Nicholas Kulish is 6 foot 8 inches. Towering about the average American height of 5 foot 8, society is simply not built for him. As if a tight plane seat isn’t burdensome enough, “Why do we bob and weave around the New York City subway in a strange dance?,” Kulish writes, “Are we performing for money from our fellow passengers? No, we’re just trying not to hit our heads on the metal bars that others reach up to grab.”
It’s not easy being a giant, or a little person, or any anomaly for that matter. What we know today as ‘average’ goes back to Belgian astronomer/mathematician Adolphe Quetelet, who in 1817 aggregated the mean chest size of five thousand Scottish soldiers, setting a precedent for human statistics. Abraham Lincoln mass-produced uniforms for the Union army during the Civil War. The US military also went on to standardize both uniforms and airplanes in 1926, “the distance to the pedals and the stick, and even the shape of the flight helmets.” Thus was born the bell curve.
While homogenizing average body types help simplify manufacturing and designing infrastructure, the industrial mindset makes it a challenge for outliers to thrive.
“Tall people are always trying to blend in, to keep our giant feet from tripping you at the movie theater, our elbows from cracking your heads on the dance floor. Much of our time is spent trying to shrink, to alleviate the extreme conspicuousness that is our condition.”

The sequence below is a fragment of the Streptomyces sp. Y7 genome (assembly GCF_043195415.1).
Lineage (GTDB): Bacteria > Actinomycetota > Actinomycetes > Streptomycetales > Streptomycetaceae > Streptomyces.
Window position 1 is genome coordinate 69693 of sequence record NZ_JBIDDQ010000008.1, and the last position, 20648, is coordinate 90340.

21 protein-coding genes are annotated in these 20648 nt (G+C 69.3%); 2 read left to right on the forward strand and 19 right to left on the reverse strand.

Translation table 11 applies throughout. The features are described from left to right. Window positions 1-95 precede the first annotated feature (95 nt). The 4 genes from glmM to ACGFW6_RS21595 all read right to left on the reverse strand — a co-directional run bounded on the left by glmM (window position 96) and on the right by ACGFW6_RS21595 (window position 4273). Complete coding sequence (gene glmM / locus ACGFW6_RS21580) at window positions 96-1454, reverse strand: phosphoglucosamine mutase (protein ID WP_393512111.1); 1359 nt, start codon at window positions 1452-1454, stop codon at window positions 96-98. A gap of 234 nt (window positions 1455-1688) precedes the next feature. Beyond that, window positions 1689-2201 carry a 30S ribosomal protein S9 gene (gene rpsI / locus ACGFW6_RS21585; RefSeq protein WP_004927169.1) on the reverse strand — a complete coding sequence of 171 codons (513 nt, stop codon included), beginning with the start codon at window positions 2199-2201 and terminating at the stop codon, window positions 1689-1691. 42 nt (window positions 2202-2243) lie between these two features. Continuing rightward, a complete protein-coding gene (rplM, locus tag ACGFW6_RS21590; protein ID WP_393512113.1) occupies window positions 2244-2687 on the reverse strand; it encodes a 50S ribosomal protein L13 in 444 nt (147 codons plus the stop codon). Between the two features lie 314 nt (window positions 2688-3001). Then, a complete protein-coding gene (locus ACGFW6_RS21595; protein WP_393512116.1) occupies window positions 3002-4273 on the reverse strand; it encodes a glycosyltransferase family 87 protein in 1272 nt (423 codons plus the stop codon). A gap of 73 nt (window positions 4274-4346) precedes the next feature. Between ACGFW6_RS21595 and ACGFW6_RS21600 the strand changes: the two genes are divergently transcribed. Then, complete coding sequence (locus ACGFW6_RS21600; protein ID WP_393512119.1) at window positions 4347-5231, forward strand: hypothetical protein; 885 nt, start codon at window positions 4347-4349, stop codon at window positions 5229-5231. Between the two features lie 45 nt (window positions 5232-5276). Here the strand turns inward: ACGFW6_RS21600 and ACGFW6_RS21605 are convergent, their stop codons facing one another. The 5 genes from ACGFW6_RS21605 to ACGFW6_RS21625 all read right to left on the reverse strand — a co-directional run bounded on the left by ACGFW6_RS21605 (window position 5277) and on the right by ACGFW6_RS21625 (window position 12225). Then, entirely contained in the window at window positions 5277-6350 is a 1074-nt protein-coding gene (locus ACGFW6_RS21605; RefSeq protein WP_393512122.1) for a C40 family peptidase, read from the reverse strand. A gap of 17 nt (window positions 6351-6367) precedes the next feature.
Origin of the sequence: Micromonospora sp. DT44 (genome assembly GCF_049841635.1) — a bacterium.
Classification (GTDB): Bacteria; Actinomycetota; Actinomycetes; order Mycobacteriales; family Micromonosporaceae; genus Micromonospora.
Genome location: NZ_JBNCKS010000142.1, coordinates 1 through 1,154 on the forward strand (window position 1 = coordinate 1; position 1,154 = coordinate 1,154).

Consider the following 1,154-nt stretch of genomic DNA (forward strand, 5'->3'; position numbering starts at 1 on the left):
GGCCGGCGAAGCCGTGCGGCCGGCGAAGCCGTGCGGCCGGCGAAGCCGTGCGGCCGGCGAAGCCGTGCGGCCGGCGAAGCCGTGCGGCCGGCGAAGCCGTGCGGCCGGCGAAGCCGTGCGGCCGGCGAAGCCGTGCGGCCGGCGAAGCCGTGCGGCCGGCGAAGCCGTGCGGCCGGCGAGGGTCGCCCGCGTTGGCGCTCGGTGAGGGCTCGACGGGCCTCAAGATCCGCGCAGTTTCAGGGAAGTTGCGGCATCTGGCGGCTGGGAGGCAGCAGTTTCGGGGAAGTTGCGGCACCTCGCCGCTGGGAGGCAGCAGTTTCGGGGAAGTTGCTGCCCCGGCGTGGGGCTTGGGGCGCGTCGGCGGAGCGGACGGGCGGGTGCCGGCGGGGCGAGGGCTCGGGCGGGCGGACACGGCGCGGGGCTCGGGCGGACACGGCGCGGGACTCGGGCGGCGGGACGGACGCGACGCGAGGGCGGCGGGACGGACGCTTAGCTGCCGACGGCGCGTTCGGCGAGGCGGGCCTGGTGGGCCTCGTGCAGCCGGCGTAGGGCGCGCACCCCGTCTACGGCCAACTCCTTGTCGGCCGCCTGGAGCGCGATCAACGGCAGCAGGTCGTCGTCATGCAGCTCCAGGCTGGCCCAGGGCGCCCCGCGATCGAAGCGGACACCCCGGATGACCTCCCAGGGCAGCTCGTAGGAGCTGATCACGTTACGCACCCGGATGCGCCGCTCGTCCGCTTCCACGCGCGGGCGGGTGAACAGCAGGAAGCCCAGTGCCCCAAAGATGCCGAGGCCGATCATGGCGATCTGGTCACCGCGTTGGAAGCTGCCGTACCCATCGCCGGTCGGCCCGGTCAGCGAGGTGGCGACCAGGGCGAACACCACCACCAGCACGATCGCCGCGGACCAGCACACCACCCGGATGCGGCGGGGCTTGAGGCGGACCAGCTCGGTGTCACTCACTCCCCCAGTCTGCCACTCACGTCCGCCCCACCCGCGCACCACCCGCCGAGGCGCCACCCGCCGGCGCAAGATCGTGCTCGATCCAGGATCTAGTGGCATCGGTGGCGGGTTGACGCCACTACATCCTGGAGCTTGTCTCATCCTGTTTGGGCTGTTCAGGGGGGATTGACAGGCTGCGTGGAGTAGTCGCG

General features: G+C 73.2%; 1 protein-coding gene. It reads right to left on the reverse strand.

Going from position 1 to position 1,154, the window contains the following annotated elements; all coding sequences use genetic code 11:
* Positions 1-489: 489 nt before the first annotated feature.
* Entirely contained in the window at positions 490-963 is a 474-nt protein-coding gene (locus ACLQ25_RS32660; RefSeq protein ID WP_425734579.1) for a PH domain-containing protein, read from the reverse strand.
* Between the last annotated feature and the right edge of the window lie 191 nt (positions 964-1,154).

Normal is boring
Height compels Kulish’s identity, whether he likes or not. It is a part of him he’s come to accept and appreciate, acknowledging his bigness. Brooklynites call him Nowitzki or Porzingis out in public for being the only white guy with arms like tree branches reaching out into a sea of ants. You’d have to be ground level and face to face to pinpoint Lionel Messi in a crowd. But there are some advantages to tallness too; he can see what most people can’t.
If you invite us into your homes we will know what the top of your refrigerator looks like. (You should clean it. It’s been a while. Trust me.) We do have our uses. It probably goes without saying that we should be taking pictures for you at concerts, not to mention portraits of you, since the downward angle is the most flattering.
There is no shame in being tall, nor short, for the matter. No one wants to be called a Frankenstein nor a carnie with small hands. Being different makes one forcibly pay attention, develop sympathy for others who have similar disadvantages, and find new ways of surviving that makes them more nimble than others. The weird and different underdogs may have to work a little harder, but in doing so, they are developing advantages that normal folks can’t replicate.
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